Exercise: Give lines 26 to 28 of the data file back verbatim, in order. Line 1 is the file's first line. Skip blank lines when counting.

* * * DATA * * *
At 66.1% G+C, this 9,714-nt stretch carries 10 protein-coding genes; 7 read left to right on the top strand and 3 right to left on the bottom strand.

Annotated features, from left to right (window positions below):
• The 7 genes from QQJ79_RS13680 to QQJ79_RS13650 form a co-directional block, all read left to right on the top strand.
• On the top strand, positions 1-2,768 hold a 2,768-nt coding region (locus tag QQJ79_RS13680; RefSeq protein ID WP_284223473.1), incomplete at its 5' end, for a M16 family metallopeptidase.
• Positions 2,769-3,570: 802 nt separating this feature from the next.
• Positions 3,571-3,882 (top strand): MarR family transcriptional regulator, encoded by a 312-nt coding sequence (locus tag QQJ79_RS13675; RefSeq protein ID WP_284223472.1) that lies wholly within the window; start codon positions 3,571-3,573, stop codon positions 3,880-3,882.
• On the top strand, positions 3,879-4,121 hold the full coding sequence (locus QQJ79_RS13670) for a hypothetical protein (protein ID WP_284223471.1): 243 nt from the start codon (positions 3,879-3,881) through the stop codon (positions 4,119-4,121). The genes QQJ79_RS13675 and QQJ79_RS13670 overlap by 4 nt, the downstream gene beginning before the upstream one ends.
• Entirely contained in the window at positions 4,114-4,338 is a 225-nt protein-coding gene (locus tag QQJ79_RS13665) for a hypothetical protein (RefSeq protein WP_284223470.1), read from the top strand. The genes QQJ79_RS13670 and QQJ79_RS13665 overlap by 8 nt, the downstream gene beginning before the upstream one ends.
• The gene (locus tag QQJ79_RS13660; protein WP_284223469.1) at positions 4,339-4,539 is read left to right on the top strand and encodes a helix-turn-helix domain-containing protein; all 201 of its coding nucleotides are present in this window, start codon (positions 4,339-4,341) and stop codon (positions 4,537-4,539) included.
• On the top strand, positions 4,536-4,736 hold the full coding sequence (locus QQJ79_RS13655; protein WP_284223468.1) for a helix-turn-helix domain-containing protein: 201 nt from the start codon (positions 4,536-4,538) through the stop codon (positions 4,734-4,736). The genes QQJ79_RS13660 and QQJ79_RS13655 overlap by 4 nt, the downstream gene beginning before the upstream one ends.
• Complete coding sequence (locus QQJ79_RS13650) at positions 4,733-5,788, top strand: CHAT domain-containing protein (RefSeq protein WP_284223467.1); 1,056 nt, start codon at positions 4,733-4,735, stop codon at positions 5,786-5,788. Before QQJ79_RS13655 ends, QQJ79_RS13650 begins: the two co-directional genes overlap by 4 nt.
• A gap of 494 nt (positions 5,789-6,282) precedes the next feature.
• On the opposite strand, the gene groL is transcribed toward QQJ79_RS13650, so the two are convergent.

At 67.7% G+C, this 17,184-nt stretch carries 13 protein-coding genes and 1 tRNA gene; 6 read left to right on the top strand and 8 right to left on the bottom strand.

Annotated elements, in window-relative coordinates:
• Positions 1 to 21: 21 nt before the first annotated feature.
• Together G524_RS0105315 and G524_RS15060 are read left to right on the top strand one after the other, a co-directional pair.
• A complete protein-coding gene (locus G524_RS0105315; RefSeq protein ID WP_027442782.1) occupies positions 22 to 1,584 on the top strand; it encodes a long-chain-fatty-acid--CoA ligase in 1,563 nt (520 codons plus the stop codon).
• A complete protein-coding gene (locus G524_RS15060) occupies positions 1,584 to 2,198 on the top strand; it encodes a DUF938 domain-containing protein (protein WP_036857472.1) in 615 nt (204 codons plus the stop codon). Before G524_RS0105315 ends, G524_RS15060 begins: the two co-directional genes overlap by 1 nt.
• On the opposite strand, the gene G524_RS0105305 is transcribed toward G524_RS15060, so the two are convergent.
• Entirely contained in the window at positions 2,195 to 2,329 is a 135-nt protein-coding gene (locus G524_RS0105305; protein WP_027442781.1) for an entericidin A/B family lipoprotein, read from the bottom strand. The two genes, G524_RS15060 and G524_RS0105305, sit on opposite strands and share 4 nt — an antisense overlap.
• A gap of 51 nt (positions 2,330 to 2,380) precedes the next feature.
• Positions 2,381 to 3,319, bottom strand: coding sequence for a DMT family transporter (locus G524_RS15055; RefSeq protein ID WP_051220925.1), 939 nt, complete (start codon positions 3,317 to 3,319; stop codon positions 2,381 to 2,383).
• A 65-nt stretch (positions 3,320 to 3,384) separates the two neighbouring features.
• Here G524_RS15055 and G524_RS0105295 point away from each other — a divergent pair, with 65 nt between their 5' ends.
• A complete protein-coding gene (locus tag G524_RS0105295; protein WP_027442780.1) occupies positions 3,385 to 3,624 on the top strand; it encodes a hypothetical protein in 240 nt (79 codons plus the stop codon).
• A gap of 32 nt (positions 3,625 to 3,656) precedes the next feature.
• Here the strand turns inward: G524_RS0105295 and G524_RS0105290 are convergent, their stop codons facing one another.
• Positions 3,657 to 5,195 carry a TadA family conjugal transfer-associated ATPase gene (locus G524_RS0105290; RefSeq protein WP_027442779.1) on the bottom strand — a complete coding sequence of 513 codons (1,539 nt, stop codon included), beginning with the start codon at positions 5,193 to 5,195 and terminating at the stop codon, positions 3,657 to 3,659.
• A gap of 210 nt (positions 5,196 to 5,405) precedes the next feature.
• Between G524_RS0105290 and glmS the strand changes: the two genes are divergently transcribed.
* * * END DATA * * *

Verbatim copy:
• A complete protein-coding gene (locus tag G524_RS0105295; protein WP_027442780.1) occupies positions 3,385 to 3,624 on the top strand; it encodes a hypothetical protein in 240 nt (79 codons plus the stop codon).
• A gap of 32 nt (positions 3,625 to 3,656) precedes the next feature.
• Here the strand turns inward: G524_RS0105295 and G524_RS0105290 are convergent, their stop codons facing one another.